GLENDALE, ARIZONA – Step aside, Bear.
There’s a new legend in Tuscaloosa.
At the risk of stirring up the everlasting wrath of the Houndstooth Nation, Nick Saban locked up the title as the greatest coach in college football history with his fourth national title in seven years Monday night.
And, yes, that includes Bear Bryant.
If there were any doubts about Saban’s genius — and how could there be? —he pulled off one of the gutsiest calls you’ll ever see with another championship hanging in the balance.
Alabama, which was manhandled much of the second half by top-ranked Clemson, had just tied it at 24-all on Adam Griffith’s field goal with 10:34 remaining in an instant classic of a contest.
The crowd of more than 75,000 settled back into their seats, eagerly anticipating what the response would be from Deshaun Watson and the Tigers.
Saban wouldn’t give them the chance.
Instead, he called for Griffith to pooch the kickoff toward the Clemson bench, the ball traveling no more than 15 yards. Marlon Humphrey, a freshman defensive back from suburban Birmingham, ran under it without breaking stride, with no one from the orange-clad Tigers around.
Humphrey couldn’t take it any farther.
It didn’t matter.
“If we wouldn’t have gotten that,” Saban said, unable to resist one of his customary pokes at the media, “y’all would be killing me.”
Two plays after Alabama recovered the onside kick, Coker launched a pass down the middle of the field. O.J. Howard hauled it in — again with no one around— for a 51-yard touchdown that put Alabama ahead to stay. The Tide went on to a 45-40 victory.
With that, Saban’s legacy was assured.
The best ever.
He is tied with Frank Leahy for the second-most coaching titles as determined by The Associated Press. Throw in a fifth that Saban won at LSU — a BCS crown that is every bit as a legitimate, even though it was shared with AP champ Southern Cal — and he’s in hallowed territory.
“I mean, that’s an incredible accomplishment,” Clemson coach Dabo Swinney said. “It’s really hard to win one.”
Bryant is the only coach with five AP titles. He won them all at Alabama over a 19-season span, showing an impressive ability to adapt to the changing times by winning the first three in the 1960s with all-white teams while his state was embroiled in the civil rights movement, the last two after switching to the wishbone offense and recruiting a large number of African-American players.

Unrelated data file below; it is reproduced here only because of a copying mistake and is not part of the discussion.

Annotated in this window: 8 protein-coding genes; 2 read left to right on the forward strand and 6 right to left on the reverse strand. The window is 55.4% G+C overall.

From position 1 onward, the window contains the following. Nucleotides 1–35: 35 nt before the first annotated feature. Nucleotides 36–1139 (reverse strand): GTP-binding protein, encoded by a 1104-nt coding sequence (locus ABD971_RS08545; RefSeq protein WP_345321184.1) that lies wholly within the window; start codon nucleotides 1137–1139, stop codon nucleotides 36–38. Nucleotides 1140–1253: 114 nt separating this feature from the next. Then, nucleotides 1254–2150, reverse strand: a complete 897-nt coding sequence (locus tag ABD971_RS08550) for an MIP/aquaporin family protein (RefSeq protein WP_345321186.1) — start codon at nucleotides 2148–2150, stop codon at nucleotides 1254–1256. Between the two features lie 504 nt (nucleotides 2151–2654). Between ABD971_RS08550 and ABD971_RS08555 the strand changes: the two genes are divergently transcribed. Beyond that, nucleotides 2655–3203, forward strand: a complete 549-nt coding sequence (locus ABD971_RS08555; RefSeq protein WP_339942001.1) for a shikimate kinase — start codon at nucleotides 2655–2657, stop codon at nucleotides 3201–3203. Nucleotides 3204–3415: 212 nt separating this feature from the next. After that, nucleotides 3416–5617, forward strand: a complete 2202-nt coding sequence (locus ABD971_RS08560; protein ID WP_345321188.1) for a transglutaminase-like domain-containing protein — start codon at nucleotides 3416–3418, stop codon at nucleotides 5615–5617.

Saban has piled up five titles in the last 13 seasons, at two different schools, even while spending two ill-fated years with the NFL’s Miami Dolphins. When also considering the stricter scholarship limits, longer schedules and much more competitive landscape in today’s college game, Saban’s achievement clearly stands supreme.
A couple of days ago, Saban refused to put himself in the same league as Bryant. He rightfully acknowledged the Bear’s enormous role in making Alabama what it is today, establishing the sort of tradition and image that, in some respects, made things a bit easier for those that came afterward.
Then again, every coach who followed the Bear, with the notable exception of Gene Stallings, was overwhelmed by Bryant’s legacy. Ray Perkins. Bill Curry. Mike DuBose. Dennis Franchione. Mike Price (who didn’t even make it to his first game). Mike Shula.
He took over a program in tatters in 2007, spent a year rebuilding it, and quickly restored the Tide to not just national prominence, but national dominance.
A perfect regular season in 2008, only to lose to eventual national champion Florida in the Southeastern Conference title game. A national title in 2009. Back-to-back crowns in 2011 and ’12. Another title run snuffed out by Auburn’s improbable “Kick Six” touchdown in the 2013 Iron Bowl. A loss to eventual national champion Ohio State in the first playoff semifinals a year ago.
And, now, a fourth title with the Tide.
Just don’t expect him to spend any time reflecting on where he’s been. Not long after he gets back to T-Town, it will be time to start thinking about next season.
He’s already got meetings scheduled for Wednesday.
“As long as you do this, it’s always about your next play, it’s always about the next game,” Saban said. His legacy? “I’ve never really ever thought too much about all that.”
We’ll give props to Leahy, who won his four AP titles over a seven-year span — but actually only coached five of those years, spending the 1944 and ’45 seasons in the Navy during World War II.
But those were different times, with Notre Dame and a handful of schools totally ruling the landscape. The Fighting Irish were rarely challenged during their dominating run, going four straight seasons without losing a game.
Again, the nod goes to Saban.
You don’t have to call him Bear.
Just call him The Greatest.